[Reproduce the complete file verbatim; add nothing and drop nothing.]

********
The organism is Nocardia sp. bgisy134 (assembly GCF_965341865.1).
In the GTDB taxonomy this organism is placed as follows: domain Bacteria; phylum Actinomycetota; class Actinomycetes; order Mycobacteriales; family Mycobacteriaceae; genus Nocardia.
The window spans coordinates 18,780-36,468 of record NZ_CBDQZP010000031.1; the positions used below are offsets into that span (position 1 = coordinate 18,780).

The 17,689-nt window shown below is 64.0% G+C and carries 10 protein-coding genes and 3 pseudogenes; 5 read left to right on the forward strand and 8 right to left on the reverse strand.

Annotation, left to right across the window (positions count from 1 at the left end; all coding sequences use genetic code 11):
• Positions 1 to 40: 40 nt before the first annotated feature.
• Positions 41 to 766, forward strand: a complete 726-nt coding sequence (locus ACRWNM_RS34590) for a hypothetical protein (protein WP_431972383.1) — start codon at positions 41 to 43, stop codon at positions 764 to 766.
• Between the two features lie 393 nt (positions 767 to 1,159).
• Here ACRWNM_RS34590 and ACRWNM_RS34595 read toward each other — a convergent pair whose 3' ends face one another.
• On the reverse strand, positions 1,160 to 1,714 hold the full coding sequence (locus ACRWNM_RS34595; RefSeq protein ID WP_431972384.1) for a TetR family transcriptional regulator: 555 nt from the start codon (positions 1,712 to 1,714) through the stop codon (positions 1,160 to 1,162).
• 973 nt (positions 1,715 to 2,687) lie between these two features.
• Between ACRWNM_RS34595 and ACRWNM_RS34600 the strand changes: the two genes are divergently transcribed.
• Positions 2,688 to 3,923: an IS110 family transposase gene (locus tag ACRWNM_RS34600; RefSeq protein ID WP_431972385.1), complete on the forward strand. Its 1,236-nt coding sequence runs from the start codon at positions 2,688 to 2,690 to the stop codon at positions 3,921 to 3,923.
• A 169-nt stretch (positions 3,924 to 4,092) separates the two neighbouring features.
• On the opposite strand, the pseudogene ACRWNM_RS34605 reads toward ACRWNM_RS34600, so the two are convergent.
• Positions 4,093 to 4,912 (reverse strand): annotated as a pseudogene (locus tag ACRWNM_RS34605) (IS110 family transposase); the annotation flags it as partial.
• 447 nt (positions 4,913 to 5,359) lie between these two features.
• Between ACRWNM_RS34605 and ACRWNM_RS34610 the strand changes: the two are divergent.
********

The organism is Nocardia sp. bgisy134 (assembly GCF_965341865.1).
In the GTDB taxonomy this organism is placed as follows: domain Bacteria; phylum Actinomycetota; class Actinomycetes; order Mycobacteriales; family Mycobacteriaceae; genus Nocardia.
The window spans coordinates 18,780-36,468 of record NZ_CBDQZP010000031.1; the positions used below are offsets into that span (position 1 = coordinate 18,780).

The 17,689-nt window shown below is 64.0% G+C and carries 10 protein-coding genes and 3 pseudogenes; 5 read left to right on the forward strand and 8 right to left on the reverse strand.

Annotation, left to right across the window (positions count from 1 at the left end; all coding sequences use genetic code 11):
• Positions 1 to 40: 40 nt before the first annotated feature.
• Positions 41 to 766, forward strand: a complete 726-nt coding sequence (locus ACRWNM_RS34590) for a hypothetical protein (protein WP_431972383.1) — start codon at positions 41 to 43, stop codon at positions 764 to 766.
• Between the two features lie 393 nt (positions 767 to 1,159).
• Here ACRWNM_RS34590 and ACRWNM_RS34595 read toward each other — a convergent pair whose 3' ends face one another.
• On the reverse strand, positions 1,160 to 1,714 hold the full coding sequence (locus ACRWNM_RS34595; RefSeq protein ID WP_431972384.1) for a TetR family transcriptional regulator: 555 nt from the start codon (positions 1,712 to 1,714) through the stop codon (positions 1,160 to 1,162).
• 973 nt (positions 1,715 to 2,687) lie between these two features.
• Between ACRWNM_RS34595 and ACRWNM_RS34600 the strand changes: the two genes are divergently transcribed.
• Positions 2,688 to 3,923: an IS110 family transposase gene (locus tag ACRWNM_RS34600; RefSeq protein ID WP_431972385.1), complete on the forward strand. Its 1,236-nt coding sequence runs from the start codon at positions 2,688 to 2,690 to the stop codon at positions 3,921 to 3,923.
• A 169-nt stretch (positions 3,924 to 4,092) separates the two neighbouring features.
• On the opposite strand, the pseudogene ACRWNM_RS34605 reads toward ACRWNM_RS34600, so the two are convergent.
• Positions 4,093 to 4,912 (reverse strand): annotated as a pseudogene (locus tag ACRWNM_RS34605) (IS110 family transposase); the annotation flags it as partial.
• 447 nt (positions 4,913 to 5,359) lie between these two features.
• Between ACRWNM_RS34605 and ACRWNM_RS34610 the strand changes: the two are divergent.